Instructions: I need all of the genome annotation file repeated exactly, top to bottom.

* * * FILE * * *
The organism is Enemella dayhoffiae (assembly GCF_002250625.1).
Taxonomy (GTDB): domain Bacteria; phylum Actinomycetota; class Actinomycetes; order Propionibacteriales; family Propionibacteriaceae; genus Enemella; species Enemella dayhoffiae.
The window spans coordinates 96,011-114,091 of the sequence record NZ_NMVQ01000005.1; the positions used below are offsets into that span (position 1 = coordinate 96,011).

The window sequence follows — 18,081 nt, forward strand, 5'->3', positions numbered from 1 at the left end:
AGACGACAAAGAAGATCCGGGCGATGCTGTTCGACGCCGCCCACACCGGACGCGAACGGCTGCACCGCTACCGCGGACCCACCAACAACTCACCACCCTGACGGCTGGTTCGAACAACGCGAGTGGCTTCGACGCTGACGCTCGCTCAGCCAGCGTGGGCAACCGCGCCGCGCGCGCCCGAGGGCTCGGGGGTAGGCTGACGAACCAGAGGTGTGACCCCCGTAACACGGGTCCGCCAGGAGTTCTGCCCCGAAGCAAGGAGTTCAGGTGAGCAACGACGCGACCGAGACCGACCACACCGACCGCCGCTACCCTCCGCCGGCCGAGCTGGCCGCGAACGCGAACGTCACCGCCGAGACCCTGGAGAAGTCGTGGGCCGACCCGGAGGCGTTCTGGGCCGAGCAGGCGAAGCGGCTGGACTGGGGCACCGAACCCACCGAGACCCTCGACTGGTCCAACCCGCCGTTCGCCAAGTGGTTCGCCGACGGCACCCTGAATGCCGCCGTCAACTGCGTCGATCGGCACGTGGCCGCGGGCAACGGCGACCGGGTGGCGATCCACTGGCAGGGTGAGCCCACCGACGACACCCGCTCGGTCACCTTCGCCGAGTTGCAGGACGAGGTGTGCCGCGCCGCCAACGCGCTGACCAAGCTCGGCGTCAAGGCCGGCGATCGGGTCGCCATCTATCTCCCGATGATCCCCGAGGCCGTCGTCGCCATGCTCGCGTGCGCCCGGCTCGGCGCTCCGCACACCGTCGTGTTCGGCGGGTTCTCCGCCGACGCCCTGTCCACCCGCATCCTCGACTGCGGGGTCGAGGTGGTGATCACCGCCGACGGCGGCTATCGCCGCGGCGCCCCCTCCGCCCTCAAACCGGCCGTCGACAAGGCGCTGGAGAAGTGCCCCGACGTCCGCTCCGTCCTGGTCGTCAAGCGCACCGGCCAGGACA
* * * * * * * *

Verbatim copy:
The organism is Enemella dayhoffiae (assembly GCF_002250625.1).
Taxonomy (GTDB): domain Bacteria; phylum Actinomycetota; class Actinomycetes; order Propionibacteriales; family Propionibacteriaceae; genus Enemella; species Enemella dayhoffiae.
The window spans coordinates 96,011-114,091 of the sequence record NZ_NMVQ01000005.1; the positions used below are offsets into that span (position 1 = coordinate 96,011).

The window sequence follows — 18,081 nt, forward strand, 5'->3', positions numbered from 1 at the left end:
AGACGACAAAGAAGATCCGGGCGATGCTGTTCGACGCCGCCCACACCGGACGCGAACGGCTGCACCGCTACCGCGGACCCACCAACAACTCACCACCCTGACGGCTGGTTCGAACAACGCGAGTGGCTTCGACGCTGACGCTCGCTCAGCCAGCGTGGGCAACCGCGCCGCGCGCGCCCGAGGGCTCGGGGGTAGGCTGACGAACCAGAGGTGTGACCCCCGTAACACGGGTCCGCCAGGAGTTCTGCCCCGAAGCAAGGAGTTCAGGTGAGCAACGACGCGACCGAGACCGACCACACCGACCGCCGCTACCCTCCGCCGGCCGAGCTGGCCGCGAACGCGAACGTCACCGCCGAGACCCTGGAGAAGTCGTGGGCCGACCCGGAGGCGTTCTGGGCCGAGCAGGCGAAGCGGCTGGACTGGGGCACCGAACCCACCGAGACCCTCGACTGGTCCAACCCGCCGTTCGCCAAGTGGTTCGCCGACGGCACCCTGAATGCCGCCGTCAACTGCGTCGATCGGCACGTGGCCGCGGGCAACGGCGACCGGGTGGCGATCCACTGGCAGGGTGAGCCCACCGACGACACCCGCTCGGTCACCTTCGCCGAGTTGCAGGACGAGGTGTGCCGCGCCGCCAACGCGCTGACCAAGCTCGGCGTCAAGGCCGGCGATCGGGTCGCCATCTATCTCCCGATGATCCCCGAGGCCGTCGTCGCCATGCTCGCGTGCGCCCGGCTCGGCGCTCCGCACACCGTCGTGTTCGGCGGGTTCTCCGCCGACGCCCTGTCCACCCGCATCCTCGACTGCGGGGTCGAGGTGGTGATCACCGCCGACGGCGGCTATCGCCGCGGCGCCCCCTCCGCCCTCAAACCGGCCGTCGACAAGGCGCTGGAGAAGTGCCCCGACGTCCGCTCCGTCCTGGTCGTCAAGCGCACCGGCCAGGACA